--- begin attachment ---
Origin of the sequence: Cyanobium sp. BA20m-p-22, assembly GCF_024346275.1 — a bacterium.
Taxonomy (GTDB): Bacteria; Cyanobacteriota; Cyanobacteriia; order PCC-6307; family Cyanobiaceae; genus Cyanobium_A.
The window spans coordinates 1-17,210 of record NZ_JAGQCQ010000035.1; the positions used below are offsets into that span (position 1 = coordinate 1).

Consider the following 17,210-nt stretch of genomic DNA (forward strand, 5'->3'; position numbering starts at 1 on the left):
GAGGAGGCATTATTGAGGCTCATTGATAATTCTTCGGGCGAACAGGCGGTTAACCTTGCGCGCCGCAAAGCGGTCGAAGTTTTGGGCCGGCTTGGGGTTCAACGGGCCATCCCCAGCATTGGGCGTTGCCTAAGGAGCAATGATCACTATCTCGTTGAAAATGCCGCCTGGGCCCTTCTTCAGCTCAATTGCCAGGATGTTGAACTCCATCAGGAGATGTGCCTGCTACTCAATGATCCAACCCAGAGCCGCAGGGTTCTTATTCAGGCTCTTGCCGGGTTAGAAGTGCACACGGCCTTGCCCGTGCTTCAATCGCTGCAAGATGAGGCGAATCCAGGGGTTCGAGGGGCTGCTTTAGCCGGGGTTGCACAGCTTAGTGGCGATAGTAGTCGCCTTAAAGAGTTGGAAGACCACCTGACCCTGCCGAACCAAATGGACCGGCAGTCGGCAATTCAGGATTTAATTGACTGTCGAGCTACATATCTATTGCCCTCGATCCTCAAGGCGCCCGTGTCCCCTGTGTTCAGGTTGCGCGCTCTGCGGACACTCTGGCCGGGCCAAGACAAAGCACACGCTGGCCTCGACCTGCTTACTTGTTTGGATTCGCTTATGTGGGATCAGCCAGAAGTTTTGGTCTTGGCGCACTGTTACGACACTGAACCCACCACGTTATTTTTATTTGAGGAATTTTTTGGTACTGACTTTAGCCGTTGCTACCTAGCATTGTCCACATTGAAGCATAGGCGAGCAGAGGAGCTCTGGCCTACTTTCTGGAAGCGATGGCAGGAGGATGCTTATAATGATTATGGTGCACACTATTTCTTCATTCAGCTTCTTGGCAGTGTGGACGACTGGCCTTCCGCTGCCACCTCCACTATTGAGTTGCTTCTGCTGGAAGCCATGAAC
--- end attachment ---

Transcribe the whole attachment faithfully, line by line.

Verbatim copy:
Origin of the sequence: Cyanobium sp. BA20m-p-22, assembly GCF_024346275.1 — a bacterium.
Taxonomy (GTDB): Bacteria; Cyanobacteriota; Cyanobacteriia; order PCC-6307; family Cyanobiaceae; genus Cyanobium_A.
The window spans coordinates 1-17,210 of record NZ_JAGQCQ010000035.1; the positions used below are offsets into that span (position 1 = coordinate 1).

Consider the following 17,210-nt stretch of genomic DNA (forward strand, 5'->3'; position numbering starts at 1 on the left):
GAGGAGGCATTATTGAGGCTCATTGATAATTCTTCGGGCGAACAGGCGGTTAACCTTGCGCGCCGCAAAGCGGTCGAAGTTTTGGGCCGGCTTGGGGTTCAACGGGCCATCCCCAGCATTGGGCGTTGCCTAAGGAGCAATGATCACTATCTCGTTGAAAATGCCGCCTGGGCCCTTCTTCAGCTCAATTGCCAGGATGTTGAACTCCATCAGGAGATGTGCCTGCTACTCAATGATCCAACCCAGAGCCGCAGGGTTCTTATTCAGGCTCTTGCCGGGTTAGAAGTGCACACGGCCTTGCCCGTGCTTCAATCGCTGCAAGATGAGGCGAATCCAGGGGTTCGAGGGGCTGCTTTAGCCGGGGTTGCACAGCTTAGTGGCGATAGTAGTCGCCTTAAAGAGTTGGAAGACCACCTGACCCTGCCGAACCAAATGGACCGGCAGTCGGCAATTCAGGATTTAATTGACTGTCGAGCTACATATCTATTGCCCTCGATCCTCAAGGCGCCCGTGTCCCCTGTGTTCAGGTTGCGCGCTCTGCGGACACTCTGGCCGGGCCAAGACAAAGCACACGCTGGCCTCGACCTGCTTACTTGTTTGGATTCGCTTATGTGGGATCAGCCAGAAGTTTTGGTCTTGGCGCACTGTTACGACACTGAACCCACCACGTTATTTTTATTTGAGGAATTTTTTGGTACTGACTTTAGCCGTTGCTACCTAGCATTGTCCACATTGAAGCATAGGCGAGCAGAGGAGCTCTGGCCTACTTTCTGGAAGCGATGGCAGGAGGATGCTTATAATGATTATGGTGCACACTATTTCTTCATTCAGCTTCTTGGCAGTGTGGACGACTGGCCTTCCGCTGCCACCTCCACTATTGAGTTGCTTCTGCTGGAAGCCATGAAC